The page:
“I feel like all the time I had with her, my whole lifetime, was her overtime.” I think of my husband, whose own beloved, incredible grandmothers died, respectively, twenty years, and more than thirty years ago, way too soon, so much time left on the clock.

Oh my child, yes. With intense, outrageous, cheer-at-the-top-of-my-lungs gratitude for the miracle of Lilli Diamond’s overtime. All the while knowing with a touch of melancholy, that even overtime comes to its bittersweet end.

 

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There is something about a grandmother’s love.

I had dinner with my grandmother last night, with my husband and our sons.

It was her birthday. I can’t say her age. It is not allowed. But it doesn’t matter, does it? What matters is I had dinner with my grandmother last night. Here I am, a woman with a husband and a high schooler and a tween, my own half-century mark in the oncoming headlights, and I still get to soak in my grandmother’s love. I am not the 7-year-old girl sewing pink satin overalls for her teddy bear with her grandmother, or the 11-year-old practicing tap dance routines with her grandmother, or the 14-year-old swimming in her grandmother’s pool “performing water ballet” and imploring her to watch my handstands. I am a grown up. But she is still, as ever, her.

There is something about a grandmother’s love, and a grandfather’s. These days I identify mostly as the Mom, the middle generation, so when I think of grandparental love I think of my kids with their grandparents. I think of my parents and my husband’s parents, and the way their faces beam when they play with their grandchildren, and teach them, of the way they comfort and care.

My sister reminded me that for both of us, our vivacious redheaded grandmother is not just a model of positive attitude, but a source of solace when we are blue. I don’t know what her magic is, but I’ve always known I could find some relief on the other end of her telephone line when I needed it. When, at 15, I had just received the ugliest haircut ever, I dialed her number and she said, “Laura, it’s growing even as we speak.” That did the trick. I stopped freaking out, and she was right: it grew. When I felt lonely, without friends, I called her and knew that even her answering machine would tell me, “I really want to talk to you. Please leave a message.” I called back to hear her recorded voice say it again. It’s not just what she says, it’s how she says it. There is something in her voice that reassures, “everything is going to be okay.” She believes it, so I do, too.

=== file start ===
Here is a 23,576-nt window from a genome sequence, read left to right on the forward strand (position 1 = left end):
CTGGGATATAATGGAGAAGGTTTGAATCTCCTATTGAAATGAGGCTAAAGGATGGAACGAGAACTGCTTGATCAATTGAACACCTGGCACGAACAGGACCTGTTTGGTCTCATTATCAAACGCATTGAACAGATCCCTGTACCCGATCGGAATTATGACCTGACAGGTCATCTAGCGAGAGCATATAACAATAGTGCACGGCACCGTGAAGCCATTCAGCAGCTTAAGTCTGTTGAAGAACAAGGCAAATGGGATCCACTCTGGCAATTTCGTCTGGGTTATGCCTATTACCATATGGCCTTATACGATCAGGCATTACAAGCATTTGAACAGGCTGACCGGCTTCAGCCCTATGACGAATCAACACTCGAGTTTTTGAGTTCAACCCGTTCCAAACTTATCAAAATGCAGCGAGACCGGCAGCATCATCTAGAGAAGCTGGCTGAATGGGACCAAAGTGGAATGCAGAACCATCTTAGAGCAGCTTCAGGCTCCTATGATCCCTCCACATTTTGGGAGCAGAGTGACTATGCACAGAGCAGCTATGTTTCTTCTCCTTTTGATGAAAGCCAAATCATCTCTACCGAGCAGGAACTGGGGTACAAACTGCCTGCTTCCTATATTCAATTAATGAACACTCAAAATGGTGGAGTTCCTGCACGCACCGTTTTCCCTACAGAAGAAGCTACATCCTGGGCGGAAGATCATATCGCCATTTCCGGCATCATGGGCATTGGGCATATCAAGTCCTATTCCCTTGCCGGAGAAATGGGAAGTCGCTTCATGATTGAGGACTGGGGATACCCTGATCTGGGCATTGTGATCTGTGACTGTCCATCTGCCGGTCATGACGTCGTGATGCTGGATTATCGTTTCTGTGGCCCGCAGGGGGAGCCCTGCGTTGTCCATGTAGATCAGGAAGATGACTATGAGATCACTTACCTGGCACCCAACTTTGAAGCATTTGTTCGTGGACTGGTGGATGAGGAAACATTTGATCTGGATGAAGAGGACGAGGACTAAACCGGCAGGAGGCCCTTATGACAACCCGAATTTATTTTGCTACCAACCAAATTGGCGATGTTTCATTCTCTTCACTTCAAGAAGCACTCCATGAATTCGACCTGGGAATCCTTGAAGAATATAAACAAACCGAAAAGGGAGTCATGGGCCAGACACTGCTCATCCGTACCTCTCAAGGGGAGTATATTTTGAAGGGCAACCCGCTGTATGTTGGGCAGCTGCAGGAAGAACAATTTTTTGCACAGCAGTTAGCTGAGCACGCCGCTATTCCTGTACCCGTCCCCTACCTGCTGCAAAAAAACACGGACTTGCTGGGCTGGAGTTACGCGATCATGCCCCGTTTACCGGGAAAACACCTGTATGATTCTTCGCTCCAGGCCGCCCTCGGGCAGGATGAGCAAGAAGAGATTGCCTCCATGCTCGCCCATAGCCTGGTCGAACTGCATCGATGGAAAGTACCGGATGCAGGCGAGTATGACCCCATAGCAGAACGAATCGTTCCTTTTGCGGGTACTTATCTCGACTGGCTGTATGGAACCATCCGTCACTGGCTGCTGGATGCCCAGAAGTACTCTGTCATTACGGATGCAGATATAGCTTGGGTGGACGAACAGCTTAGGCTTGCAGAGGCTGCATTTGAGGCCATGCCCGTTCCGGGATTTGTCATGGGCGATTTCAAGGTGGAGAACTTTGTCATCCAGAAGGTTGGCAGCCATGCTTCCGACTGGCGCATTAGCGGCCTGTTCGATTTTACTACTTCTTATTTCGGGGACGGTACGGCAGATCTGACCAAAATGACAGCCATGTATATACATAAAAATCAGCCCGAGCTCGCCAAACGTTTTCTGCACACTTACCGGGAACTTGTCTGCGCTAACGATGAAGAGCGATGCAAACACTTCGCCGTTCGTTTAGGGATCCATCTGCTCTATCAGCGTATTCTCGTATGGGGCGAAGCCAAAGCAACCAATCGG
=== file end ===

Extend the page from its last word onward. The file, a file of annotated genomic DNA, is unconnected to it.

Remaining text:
There is something about a grandmother’s love. Even today, my sister, cousins and I feel it. On a phone call, I know that after I say, “Hi Grandma, it’s Laura,” I will receive the gift of hearing, “Laaaaaaurrrraaaa!” in response. As if the whole world is brighter because I am in it.

There is something about a grandmother’s love. It tells you: everything you are is enough.

“Happy birthday,” we say, and we each hug her goodnight. “I love you, Grandma.” I hope she knows how much.

 

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The Fabulous Grandma Lilli

 

And the next generation of grandmothers…

Grandma Joyce (aka "Jujee")
Grandma Joyce (aka “Jujee”)

 

Grandma Fran (aka "Nanny")
Grandma Fran (aka “Nanny”)